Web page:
The weakest element of the film is the narration. It feels like a term paper written by a college freshman, who would probably be sent back to add footnotes. The voice of God (actually, Martin Sheen) makes huge, sweeping stipulations about The Way The World Is.

    For example: "The belief in a collective form of social organization was the indigenous people's best protection against a commodity economy — something for which they had no desire." Wow — is that true? And is it true for everybody everywhere? There is actually a whole field of economic anthropology that would say no. Property and markets are human nature — they have existed about as long as sedentary man.

    Still, if you are a moral person in a country such as the United States, the film justly calls upon you to examine your country's role and your own role in the immiseration of the world's poor majority. Point of view is significant — one thing that interested me was the vocabulary that different people use to describe the same phenomenon. Economists refer rosily to a whole range of beneficial and malignant economic measures as a country's "development"; others, more ambiguously, refer to "exploitation," which is a reasonable thing to do to resources but sounds abusive when applied to people. Most damningly, a Kenyan professor refers deliberately to "expropriation" — which is when the rhetorical difference caught my attention. To him, the West's activity in his country is mere thievery dressed up in sophisticated Latinate words.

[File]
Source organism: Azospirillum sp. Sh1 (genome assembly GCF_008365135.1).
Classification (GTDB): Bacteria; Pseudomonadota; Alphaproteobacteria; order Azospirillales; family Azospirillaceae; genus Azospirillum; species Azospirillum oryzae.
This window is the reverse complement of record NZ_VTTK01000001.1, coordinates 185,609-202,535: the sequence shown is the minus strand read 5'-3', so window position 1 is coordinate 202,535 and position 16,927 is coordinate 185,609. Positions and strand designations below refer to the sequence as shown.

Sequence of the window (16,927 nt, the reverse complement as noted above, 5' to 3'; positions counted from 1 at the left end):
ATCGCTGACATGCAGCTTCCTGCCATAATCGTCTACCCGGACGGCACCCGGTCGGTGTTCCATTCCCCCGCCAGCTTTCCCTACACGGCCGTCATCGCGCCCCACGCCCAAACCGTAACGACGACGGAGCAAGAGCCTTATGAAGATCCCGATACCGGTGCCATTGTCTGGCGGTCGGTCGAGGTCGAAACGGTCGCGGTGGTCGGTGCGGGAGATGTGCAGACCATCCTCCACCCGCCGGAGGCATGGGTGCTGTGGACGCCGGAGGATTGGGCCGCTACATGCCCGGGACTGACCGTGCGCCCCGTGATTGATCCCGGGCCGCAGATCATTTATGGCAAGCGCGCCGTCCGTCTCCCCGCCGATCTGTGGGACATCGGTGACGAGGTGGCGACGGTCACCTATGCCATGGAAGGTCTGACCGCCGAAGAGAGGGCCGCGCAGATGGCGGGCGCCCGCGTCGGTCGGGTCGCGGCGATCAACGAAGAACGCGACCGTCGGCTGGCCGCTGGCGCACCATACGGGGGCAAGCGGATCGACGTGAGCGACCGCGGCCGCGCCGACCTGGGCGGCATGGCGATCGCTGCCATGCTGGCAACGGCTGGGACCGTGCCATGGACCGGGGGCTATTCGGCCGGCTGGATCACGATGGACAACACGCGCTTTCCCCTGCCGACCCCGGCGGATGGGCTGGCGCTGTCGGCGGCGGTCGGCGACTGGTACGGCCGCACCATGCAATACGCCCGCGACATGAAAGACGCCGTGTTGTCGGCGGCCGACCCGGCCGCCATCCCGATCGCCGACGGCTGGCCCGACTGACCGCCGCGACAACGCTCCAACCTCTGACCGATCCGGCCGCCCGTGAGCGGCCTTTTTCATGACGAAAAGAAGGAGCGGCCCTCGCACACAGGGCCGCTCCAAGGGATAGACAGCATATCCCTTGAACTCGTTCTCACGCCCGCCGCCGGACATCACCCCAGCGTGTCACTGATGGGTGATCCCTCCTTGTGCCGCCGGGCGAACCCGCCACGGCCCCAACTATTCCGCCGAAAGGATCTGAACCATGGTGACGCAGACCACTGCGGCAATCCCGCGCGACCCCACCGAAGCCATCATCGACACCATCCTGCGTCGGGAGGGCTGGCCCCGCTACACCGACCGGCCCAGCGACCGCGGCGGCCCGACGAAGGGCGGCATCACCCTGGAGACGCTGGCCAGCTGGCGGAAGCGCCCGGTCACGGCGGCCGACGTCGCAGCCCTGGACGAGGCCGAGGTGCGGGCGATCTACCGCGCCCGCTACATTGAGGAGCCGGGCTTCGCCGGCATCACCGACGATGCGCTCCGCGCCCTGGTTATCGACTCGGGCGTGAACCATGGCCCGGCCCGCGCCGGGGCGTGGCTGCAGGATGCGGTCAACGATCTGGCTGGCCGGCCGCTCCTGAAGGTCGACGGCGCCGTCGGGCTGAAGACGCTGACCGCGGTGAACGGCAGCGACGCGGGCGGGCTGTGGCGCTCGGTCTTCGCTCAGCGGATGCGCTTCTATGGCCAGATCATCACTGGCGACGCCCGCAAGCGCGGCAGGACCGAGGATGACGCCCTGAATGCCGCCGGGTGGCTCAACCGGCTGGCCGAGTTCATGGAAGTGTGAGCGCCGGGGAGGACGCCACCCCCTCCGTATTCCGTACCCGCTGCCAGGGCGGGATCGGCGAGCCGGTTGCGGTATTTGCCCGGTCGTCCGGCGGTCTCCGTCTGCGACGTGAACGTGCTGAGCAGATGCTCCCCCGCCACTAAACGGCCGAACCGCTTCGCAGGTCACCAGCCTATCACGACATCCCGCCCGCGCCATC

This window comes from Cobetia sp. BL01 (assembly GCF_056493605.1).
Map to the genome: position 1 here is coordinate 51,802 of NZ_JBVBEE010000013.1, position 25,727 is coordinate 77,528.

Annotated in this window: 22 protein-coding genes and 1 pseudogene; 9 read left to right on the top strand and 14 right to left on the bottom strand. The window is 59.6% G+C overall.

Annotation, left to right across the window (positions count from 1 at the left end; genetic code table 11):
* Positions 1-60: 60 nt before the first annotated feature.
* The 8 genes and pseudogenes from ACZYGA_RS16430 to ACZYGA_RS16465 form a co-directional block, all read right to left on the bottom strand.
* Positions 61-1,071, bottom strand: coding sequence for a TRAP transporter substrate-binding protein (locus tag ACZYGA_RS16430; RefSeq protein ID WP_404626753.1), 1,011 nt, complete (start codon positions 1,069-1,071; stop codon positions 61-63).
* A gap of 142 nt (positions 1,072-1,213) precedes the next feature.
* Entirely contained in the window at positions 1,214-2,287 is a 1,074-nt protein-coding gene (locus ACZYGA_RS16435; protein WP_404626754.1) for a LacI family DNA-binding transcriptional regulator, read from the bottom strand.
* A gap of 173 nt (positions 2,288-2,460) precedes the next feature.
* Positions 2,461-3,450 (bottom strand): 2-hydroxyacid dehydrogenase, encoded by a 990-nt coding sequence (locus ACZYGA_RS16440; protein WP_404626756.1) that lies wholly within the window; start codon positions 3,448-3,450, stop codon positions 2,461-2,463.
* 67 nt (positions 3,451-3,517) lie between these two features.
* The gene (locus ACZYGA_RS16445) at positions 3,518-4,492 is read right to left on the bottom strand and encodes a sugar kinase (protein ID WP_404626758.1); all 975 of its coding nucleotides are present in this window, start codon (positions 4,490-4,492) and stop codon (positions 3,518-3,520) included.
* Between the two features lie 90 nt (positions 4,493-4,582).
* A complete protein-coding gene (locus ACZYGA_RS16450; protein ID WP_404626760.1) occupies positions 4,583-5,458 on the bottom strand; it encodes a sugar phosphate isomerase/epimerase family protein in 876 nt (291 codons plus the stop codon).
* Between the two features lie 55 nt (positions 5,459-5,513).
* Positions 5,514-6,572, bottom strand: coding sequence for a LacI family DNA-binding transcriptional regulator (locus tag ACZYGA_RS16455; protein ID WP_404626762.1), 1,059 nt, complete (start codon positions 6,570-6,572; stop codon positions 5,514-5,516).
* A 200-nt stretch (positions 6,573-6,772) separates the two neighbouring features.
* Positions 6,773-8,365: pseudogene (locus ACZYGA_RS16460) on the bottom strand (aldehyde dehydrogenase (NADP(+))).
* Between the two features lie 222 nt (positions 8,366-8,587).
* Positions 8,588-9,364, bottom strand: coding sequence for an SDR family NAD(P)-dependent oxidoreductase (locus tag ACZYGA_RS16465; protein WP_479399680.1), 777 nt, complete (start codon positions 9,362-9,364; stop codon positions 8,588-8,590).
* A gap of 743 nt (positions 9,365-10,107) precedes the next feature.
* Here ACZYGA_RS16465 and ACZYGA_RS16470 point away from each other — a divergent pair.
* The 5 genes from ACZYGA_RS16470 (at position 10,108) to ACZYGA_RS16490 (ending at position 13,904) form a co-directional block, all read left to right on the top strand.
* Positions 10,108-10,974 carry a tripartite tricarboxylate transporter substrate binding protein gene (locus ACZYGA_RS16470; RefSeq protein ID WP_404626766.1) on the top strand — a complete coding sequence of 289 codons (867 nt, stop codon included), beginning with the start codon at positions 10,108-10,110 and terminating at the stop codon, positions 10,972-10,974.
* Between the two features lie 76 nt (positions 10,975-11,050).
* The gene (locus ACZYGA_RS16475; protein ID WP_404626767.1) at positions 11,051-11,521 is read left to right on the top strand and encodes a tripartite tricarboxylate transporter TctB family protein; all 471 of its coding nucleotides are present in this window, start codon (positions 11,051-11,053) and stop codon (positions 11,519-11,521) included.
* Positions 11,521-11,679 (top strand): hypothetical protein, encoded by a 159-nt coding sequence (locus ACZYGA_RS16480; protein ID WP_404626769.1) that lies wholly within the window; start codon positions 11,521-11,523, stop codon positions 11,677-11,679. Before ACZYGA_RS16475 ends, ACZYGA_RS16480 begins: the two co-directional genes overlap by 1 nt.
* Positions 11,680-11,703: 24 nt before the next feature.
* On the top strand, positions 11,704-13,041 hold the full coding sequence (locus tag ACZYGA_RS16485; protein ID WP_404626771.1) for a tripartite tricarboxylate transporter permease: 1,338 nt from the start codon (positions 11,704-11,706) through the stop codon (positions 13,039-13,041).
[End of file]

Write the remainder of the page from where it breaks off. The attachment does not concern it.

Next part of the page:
A miner recounts the lore of the Potosi mine in Bolivia. in The End of Poverty?  
    A miner recounts the lore of the Potosi mine in Bolivia.
    What do you do about all this? How do you "end poverty"? Well, the film focuses on debt relief, which I am convinced is a sound policy and a moral imperative as well. You don't even have to admit having "expropriated" from the Third World to recognize what's happened over recent decades. Western countries supplied valuable commodities like, oh, you know, basically guns, to Third World dictators for use on their neighbors or their own people, and racked up the debt we see now on behalf of their countries. As the film demonstrates by being on the ground in some of these countries, the collection of this debt comes straight out of the people's homes, food, schools and medical care — the same people who may recently have been held at the barrel end of those guns.

      As the film demonstrates by being on the ground in some of these countries, the collection of Third World debt comes straight out of the people's homes, food, schools and medical care.
    I don't imagine that (in spite of the leadership of the last pope on this issue, for one) Americans will militate for Third World debt relief very soon. Nor will many of us give up a dollar of consumption to benefit another continent and stabilize the planet. And even if we did all of that, would poverty end? No, not by a longshot. I guess the title of the film is still bothering me, as is its elision of so many complicated ideas into simplified claims. But as a first exposure to these questions, and as a first consideration of the morality of being who we are in the world, it is a start.

    NOVEMBER 20, 2009

    Reader comments on The End of Poverty?:

  • Film Title   from Justin Best, Nov 5, 2010